Original post by Hodgman
To quote Mike Acton:
Quote:
the point of any program is simply to transform data from one form into another and nothing else. And as one "solution" which ignores the real core problems of development is developed and others over time are built on top of that idea, and so on, we're left with systems that are over-designed, perform poorly and simply do not accomplish what they intended to in the first place - and certainly not well. I continue to suggest that we all take a step back from what we're doing and the methods we're using to solve problems and try to remember what the real issues are.


Check out pitfalls of OOP for an example where designing around data (instead of designing around code) can give big performance benefits.

My god! That is the actual article I was searching for and didn't find when I was posting. Thanks.

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Hmmm, so would I be right in saying that 2 of the key concpets are:

1. Organize your code in terms of data structures.

2. Use vectors to store your data structures wherever possible.

So if I have a simulation of a solar system, I might have a vector of sizes, a vector of masses, a vector of planet types, a matrix of positions, etc?

What about if I wanted to model the orbits using a Newtonian system? I guess I would have a matrix representing the graviational field acting on each massive item in the solar system?

And what about the relationship between the field and the position over time? Would this be a function or as I think I read somewhere a matrix transformation representing this relationship?

Would this be preferable to OOP? Isn't this just good procedural coding? I mean with a bit of thought that's probably the approach I would have taken anyway if I weren't using OOP. In fact, though I can see the massive benefits of classes, I find the restrictions they have too restrictive making coding more of a chore, and that you spend too much time worrying about them and the language syntax. I think I would likely prefer to code the way I just described.

[Edited by - N3wbie on June 25, 2010 10:27:24 AM]

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It does sound a lot like a fusion of structural and oo techniques....Perhaps the oo guys could not stomach admitting that structured programming does in fact have its own merits and they renamed it to avoid the problem.


:}

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Quote:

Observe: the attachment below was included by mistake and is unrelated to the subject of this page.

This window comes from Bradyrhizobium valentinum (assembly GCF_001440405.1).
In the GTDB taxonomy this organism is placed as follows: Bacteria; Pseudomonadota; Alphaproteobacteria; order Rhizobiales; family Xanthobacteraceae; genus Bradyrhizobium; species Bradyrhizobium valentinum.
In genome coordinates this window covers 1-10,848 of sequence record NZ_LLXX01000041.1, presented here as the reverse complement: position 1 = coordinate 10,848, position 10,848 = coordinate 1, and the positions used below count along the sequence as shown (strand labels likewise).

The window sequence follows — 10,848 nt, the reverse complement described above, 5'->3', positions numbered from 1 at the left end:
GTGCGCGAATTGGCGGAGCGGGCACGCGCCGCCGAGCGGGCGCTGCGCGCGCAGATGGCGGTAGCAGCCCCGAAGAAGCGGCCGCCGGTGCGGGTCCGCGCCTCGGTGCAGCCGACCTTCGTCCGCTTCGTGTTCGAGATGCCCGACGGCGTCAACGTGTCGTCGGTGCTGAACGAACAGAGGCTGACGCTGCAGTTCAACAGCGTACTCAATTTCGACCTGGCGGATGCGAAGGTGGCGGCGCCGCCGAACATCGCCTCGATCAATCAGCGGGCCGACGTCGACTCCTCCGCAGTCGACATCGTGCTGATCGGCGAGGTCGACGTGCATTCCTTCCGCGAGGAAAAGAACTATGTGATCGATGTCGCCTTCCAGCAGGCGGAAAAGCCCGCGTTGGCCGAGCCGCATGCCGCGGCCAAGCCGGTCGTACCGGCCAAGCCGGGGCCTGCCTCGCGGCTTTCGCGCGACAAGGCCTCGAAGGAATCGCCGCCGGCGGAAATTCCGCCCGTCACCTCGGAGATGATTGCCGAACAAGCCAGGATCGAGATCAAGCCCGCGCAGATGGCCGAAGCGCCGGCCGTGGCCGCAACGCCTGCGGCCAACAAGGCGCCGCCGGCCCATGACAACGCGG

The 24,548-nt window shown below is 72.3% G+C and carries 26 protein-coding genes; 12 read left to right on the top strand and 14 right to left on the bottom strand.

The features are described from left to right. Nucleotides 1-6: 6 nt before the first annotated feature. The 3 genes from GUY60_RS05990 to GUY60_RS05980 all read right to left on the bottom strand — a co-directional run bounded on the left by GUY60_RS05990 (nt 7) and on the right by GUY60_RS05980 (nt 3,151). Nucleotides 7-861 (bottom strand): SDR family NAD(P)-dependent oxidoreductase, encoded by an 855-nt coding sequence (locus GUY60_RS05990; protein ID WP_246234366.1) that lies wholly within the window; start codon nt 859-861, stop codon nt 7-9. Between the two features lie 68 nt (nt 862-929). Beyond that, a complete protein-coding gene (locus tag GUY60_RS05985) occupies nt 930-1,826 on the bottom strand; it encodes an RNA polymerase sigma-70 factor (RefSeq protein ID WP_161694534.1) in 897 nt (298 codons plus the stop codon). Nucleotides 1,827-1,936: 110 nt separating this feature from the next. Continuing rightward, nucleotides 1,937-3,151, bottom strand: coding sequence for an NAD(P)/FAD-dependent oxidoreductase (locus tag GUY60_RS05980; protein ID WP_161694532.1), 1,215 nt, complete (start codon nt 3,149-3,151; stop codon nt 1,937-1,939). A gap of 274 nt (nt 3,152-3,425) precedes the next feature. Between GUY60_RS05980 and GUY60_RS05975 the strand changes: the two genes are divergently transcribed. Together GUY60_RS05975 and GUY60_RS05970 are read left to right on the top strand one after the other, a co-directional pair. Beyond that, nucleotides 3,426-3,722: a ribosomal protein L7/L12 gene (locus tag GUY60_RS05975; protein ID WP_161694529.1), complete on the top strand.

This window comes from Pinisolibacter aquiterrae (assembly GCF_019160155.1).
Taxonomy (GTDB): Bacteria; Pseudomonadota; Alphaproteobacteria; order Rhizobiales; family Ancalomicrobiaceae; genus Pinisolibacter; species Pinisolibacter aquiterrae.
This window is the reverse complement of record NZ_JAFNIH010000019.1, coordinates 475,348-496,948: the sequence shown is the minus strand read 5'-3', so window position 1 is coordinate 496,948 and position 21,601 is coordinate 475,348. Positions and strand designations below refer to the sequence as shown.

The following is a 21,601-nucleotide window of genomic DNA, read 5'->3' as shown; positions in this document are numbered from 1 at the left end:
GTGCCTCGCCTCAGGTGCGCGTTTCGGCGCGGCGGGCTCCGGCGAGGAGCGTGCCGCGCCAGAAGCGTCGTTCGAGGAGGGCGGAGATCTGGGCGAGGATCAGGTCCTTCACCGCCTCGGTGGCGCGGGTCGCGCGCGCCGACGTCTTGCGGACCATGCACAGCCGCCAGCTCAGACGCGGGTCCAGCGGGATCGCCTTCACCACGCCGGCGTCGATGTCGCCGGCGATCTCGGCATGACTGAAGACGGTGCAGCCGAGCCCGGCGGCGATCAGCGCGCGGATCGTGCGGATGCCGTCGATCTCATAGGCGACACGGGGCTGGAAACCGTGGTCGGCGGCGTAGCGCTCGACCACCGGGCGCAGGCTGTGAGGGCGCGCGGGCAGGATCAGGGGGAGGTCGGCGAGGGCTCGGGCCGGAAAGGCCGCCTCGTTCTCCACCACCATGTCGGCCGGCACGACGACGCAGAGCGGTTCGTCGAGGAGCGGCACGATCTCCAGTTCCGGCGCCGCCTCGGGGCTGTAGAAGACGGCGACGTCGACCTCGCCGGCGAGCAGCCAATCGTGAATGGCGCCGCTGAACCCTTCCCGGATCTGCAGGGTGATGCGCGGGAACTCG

Original post by N3wbie
Hmmm, so would I be right in saying that 2 of the key concpets are:

1. Organize your code in terms of data structures.

2. Use vectors to store your data structures wherever possible.

So if I have a simulation of a solar system, I might have a vector of sizes, a vector of masses, a vector of planet types, a matrix of positions, etc?

from what I've read so far on the T=Machine thing posted earlier, I don't think so. I'm not finished yet, so I'll come back and update on whether I still think that with more detail.

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Quote:

1. Organize your code in terms of data structures.
2. Use vectors to store your data structures wherever possible.


I would say that (1) is inaccurate, I would say you organise your code in terms of data access patterns.
Also (2) only really works if you know the maximum number up front. If you use a vector without preallocating then all your objects will be invalidated at some point. I guess you could store indices in your objects instead of pointers.

I think people generally find OOP easier because it often fits the mental model of the problem they are trying to solve. Take the example you have just given, you might start by thinking about the solar system, then you see that it is made up of Planets which all share certain identifiable properties, position, mass, etc. BANG! There you have your data structure!

The problem with this approach is that it doesn't fit so well with the memory access model we have in most modern machines. It takes a second step to take your conceptual objects and convert them into the best format for the computer to deal with. It is a different way of thinking particuarly if you are used to following OOP principles.

Also I'm not sure the DOP paradigm outlined in the paper is the same as the approach outlined by Tony Albrecht and others for optimising memory access. There is crossover but the scope is quite different.

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From my not very fruitful Google searching I found the following link to a paper which seemes to present DOP for the first time. http://portal.acm.org/citation.cfm?id=947713 . Sadly I can't access the actual paper to read it, but by the looks of the publishing date, 1980, its not a new concept at all. It seems strange that there are a fair few articles arguing its superiority over OOP but not much else than that. If its so good and so old an idea, why isnt there more material on it? Perhaps because it never became the standard like OOP did? Why not?